The Production of Interleukin-8 Is Increased in Plasma and Peripheral Blood Mononuclear Cells of Patients with Fatigue
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Background and Objective: Previous research has speculated on the role of pro- and inflammatory immune mediators in the etiologic process of fatigue, with contrasting findings. The preponderance of the evidence supports the role of inflammatory mediators in the disease process of Chronic Fatigue Syndrome (CFS). The purpose of this study was to evaluate the production of interleukin IL-8 by peripheral blood mononuclear cells derived from individuals with chronic fatigue. A secondary objective was to determine if there was a significant relationship between IL-8 production and plasma cortisol level. Materials and Methodology: Data was collected from three groups, a sample of individuals with CFS (n = 15), a comparison sample of individuals with fatigue that did not meet criteria for CFS (n = 30) and a group of putatively health normative controls (n = 23). Peripheral blood was drawn and plasma samples derived. Peripheral blood mononuclear cells were stimulated with a mitogenic protocol and levels of IL-8 in unstimulated and stimulated bulk supernatant determined. Results: Both fatigue groups displayed significantly higher levels of IL-8 than the control group. The CFS group demonstrated higher levels of IL-8 in plasma than the fatigue comparison group. Conclusion: The findings demonstrate a clear association between fatigue and IL-8. The ability to identify an inflammatory marker in association with fatigue could provide a means of identifying those who may be at risk for the development of this disorder.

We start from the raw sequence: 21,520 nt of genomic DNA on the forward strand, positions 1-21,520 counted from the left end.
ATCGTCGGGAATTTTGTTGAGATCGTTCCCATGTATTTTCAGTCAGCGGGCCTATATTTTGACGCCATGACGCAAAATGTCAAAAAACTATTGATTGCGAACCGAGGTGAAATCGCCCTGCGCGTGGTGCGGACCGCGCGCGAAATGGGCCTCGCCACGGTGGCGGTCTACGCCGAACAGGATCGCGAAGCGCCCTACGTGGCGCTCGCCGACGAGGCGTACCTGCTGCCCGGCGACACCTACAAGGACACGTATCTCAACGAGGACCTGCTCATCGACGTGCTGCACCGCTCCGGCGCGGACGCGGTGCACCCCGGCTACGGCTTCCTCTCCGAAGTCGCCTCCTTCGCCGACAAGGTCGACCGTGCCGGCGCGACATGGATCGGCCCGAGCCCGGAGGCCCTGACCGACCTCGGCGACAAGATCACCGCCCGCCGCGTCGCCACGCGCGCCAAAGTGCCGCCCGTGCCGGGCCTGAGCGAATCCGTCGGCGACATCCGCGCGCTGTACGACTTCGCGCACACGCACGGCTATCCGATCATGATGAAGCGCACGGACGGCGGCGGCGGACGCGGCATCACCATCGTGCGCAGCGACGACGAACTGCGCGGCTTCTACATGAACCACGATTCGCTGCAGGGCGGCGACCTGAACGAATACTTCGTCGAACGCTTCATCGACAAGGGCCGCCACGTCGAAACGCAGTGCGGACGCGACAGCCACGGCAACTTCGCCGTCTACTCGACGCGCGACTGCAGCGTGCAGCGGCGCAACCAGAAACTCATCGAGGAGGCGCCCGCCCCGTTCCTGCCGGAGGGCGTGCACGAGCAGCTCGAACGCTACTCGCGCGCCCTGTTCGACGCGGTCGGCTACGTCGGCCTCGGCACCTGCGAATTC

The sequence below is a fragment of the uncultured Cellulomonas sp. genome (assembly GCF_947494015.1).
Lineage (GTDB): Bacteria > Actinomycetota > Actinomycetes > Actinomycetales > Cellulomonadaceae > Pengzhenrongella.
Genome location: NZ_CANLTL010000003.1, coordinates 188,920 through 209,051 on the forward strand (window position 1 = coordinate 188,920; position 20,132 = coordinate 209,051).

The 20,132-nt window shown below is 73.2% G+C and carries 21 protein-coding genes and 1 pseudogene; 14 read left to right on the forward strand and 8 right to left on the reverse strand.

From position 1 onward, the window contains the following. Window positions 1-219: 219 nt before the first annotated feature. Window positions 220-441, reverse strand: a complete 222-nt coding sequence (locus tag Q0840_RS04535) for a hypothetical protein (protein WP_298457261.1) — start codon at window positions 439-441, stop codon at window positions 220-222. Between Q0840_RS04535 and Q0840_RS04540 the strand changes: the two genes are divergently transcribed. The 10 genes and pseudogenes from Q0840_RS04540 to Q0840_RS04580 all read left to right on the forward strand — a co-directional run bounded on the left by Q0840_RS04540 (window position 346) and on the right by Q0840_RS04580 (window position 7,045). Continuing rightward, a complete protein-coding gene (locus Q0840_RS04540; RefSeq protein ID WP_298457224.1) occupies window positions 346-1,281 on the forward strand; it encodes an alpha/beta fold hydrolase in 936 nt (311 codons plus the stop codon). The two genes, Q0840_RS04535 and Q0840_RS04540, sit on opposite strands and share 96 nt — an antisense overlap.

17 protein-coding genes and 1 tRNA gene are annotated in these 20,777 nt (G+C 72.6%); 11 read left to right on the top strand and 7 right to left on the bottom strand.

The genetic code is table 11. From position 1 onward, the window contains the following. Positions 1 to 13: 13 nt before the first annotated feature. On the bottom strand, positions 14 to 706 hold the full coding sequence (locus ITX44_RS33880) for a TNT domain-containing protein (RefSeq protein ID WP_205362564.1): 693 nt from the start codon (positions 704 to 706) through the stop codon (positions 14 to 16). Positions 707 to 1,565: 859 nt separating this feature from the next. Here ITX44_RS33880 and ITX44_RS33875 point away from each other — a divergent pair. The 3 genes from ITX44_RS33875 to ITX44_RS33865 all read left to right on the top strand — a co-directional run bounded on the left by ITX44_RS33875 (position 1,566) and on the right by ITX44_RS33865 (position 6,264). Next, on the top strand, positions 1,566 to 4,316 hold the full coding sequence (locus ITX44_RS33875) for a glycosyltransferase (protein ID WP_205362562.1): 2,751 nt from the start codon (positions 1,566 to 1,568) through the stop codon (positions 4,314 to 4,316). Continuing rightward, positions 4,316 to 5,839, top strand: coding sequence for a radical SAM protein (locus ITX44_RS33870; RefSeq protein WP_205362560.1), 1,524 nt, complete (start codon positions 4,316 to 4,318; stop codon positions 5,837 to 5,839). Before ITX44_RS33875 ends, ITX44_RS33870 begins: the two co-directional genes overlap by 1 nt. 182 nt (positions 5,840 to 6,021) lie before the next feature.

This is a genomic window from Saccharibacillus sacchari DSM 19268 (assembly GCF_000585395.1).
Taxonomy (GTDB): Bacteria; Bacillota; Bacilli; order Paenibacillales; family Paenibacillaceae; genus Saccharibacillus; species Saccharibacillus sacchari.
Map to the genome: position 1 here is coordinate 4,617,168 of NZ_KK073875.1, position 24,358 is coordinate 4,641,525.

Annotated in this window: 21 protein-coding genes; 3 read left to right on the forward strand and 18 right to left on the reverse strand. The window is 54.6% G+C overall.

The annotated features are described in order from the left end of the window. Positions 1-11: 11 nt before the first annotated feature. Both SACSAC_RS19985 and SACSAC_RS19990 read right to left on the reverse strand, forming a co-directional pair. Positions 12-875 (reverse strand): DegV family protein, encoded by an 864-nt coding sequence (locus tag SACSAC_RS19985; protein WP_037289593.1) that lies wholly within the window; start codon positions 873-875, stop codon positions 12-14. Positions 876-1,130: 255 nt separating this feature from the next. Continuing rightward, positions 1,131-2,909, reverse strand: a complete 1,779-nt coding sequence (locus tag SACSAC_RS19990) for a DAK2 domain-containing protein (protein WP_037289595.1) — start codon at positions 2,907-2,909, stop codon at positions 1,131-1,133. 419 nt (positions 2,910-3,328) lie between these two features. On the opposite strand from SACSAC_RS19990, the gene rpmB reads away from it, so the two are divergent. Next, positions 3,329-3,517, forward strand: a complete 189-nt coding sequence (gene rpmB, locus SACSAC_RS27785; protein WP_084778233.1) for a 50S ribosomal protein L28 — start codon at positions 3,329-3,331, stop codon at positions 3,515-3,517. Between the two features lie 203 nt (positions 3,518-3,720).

author list (cited authors)
Matthew Sorenson, .., Leonard Jason, .., Athena Lerch, .., Nicole Porter, .., Jonna Peterson, .., & Herbert Mathews